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I need to re-evaluate our phone conferencing vendor / package. Not having managed this particular service in the past, would anybody care to share what kind of companies/offerings are out there that you've encountered?

Throwing out some points of interest to get started, feel free to add/change/disregard...

  • Do you host your own phone conferencing solution?
    • Number of users
    • Platform
  • Do you outsource?
    • Vendor
    • Terms (not rates, I realize these vary, but are charges by the minute, bundled, per account, etc.)
    • Limitations, features

(I've intentionally kept this separate from video conferencing)


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Hi, I looked at your profile and couldn't see a country/continent - it might help to know where you are as in general telephony options vary around the world and it might help us to respond better to your question. – Chopper3 May 12 '09 at 18:19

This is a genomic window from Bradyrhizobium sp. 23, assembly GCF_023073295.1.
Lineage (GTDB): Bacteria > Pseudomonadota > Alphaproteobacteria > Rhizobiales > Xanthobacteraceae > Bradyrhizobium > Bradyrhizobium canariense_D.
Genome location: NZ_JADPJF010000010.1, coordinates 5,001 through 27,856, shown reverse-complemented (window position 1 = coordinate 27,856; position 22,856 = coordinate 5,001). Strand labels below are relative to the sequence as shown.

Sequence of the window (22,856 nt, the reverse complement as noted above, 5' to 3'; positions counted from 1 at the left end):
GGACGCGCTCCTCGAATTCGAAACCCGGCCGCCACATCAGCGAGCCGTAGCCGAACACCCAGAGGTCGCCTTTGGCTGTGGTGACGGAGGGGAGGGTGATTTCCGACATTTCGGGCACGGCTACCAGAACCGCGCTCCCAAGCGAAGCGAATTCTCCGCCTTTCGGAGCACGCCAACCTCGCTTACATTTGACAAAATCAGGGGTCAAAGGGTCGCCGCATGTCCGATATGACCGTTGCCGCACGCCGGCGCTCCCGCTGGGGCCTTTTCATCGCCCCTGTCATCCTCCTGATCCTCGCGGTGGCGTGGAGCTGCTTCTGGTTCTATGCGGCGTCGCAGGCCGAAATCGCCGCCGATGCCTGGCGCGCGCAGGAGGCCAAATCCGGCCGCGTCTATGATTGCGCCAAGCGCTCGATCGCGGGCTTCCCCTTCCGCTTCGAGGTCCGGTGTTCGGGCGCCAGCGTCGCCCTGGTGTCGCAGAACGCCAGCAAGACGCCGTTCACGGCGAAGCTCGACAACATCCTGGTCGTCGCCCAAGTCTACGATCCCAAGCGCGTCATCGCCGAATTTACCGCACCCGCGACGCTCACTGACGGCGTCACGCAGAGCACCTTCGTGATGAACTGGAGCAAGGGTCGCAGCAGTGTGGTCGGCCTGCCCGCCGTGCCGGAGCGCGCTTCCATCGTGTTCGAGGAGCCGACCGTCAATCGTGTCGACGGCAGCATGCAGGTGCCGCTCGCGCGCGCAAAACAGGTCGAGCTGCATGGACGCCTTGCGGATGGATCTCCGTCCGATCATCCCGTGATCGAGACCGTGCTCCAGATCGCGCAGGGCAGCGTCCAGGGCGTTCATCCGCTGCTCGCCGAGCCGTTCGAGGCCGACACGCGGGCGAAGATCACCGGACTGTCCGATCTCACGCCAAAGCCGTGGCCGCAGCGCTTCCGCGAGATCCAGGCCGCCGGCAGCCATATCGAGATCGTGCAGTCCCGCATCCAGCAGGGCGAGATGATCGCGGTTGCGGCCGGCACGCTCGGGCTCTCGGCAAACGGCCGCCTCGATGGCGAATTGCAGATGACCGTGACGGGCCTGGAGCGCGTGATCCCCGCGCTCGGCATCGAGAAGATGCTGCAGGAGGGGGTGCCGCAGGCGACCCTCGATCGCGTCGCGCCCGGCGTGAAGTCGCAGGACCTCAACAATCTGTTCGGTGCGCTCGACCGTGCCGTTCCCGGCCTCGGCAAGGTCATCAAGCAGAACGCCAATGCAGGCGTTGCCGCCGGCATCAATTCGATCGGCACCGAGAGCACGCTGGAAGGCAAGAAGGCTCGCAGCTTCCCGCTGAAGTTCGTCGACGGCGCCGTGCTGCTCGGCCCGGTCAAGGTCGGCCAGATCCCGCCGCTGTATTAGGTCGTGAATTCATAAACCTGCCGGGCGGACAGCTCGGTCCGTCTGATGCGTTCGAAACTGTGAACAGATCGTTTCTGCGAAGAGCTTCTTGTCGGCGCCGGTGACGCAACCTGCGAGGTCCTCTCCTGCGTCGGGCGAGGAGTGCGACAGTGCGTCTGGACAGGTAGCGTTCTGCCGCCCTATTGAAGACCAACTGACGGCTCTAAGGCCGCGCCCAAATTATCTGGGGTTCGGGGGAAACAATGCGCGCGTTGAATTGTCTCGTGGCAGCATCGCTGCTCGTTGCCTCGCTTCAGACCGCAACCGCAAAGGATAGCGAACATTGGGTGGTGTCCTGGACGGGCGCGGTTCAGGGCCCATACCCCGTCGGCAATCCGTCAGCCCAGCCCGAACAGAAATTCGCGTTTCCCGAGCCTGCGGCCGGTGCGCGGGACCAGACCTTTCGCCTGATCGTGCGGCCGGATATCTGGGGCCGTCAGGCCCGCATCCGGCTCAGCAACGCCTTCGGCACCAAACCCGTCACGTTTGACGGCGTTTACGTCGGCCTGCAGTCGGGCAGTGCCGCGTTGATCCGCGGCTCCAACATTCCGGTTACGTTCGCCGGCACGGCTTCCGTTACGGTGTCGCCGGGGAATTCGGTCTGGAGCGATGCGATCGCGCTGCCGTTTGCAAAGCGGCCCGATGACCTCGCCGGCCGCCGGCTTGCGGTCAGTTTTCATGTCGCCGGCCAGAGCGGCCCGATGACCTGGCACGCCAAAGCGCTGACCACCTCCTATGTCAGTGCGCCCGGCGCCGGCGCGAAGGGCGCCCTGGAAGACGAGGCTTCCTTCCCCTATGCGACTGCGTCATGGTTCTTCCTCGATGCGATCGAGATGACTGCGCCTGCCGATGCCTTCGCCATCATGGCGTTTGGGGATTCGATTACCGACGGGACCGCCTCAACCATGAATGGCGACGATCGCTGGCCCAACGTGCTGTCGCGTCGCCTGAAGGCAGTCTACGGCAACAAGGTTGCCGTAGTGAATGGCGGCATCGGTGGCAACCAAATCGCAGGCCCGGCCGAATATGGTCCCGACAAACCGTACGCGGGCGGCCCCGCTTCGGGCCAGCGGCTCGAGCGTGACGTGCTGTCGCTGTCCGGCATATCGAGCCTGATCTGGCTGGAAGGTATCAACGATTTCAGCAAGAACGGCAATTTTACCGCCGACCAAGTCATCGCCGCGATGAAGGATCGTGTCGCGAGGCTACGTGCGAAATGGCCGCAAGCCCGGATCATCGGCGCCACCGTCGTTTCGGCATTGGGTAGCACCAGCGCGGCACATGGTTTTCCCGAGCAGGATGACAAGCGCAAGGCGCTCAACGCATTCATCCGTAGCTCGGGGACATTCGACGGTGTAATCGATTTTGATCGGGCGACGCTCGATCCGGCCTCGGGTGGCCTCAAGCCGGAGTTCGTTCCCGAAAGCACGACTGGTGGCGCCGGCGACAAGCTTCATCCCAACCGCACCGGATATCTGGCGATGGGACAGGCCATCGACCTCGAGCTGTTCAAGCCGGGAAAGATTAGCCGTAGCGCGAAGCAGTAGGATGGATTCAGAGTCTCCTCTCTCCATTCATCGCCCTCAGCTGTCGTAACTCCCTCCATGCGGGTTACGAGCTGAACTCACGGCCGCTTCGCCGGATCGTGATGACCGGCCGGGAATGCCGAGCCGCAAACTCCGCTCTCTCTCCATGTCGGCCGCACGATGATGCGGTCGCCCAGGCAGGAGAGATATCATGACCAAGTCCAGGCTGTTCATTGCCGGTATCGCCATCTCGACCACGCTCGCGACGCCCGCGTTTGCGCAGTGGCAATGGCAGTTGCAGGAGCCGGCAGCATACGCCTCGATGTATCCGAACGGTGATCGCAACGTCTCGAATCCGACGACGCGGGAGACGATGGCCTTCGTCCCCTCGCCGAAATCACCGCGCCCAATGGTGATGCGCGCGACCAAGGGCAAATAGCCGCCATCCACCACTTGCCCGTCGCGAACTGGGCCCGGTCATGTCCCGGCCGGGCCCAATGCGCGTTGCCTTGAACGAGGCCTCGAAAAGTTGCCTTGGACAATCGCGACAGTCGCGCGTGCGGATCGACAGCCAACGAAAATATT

Makes sense to me! – Kara Marfia May 13 '09 at 13:03

We once did it ourselves with Asterisk. We're small, so eventually we decided to go with Trixbox. They have a very sucky billing department, but their support is good (sometimes very slow do) and it just works.

As far as terms go, you pay for the licenses and support, since it's a whole PBX, not just a conferencing solution.

You can use either land lines or a VoIP account, so as far as cost goes it depends on that. They have a very nifty feature where if two companies have Trixbox installed, calls between them get routed over the Internet, and they're completely free (bandwidth issues aside).


Hosting internally
Pros: More control over costs and technology
Cons: Increased cost for line usage to the PSTN.

Pros: Can Scale on demand, less management, more features (ie transcription)
Cons: Pay per swallow.

I've used: if all you need is audio. Max size 150!

Hey Otto has a certain cool factor to it, but it's $.09 per minute. audio quality is shotty sometimes, but nice if you have a presentation.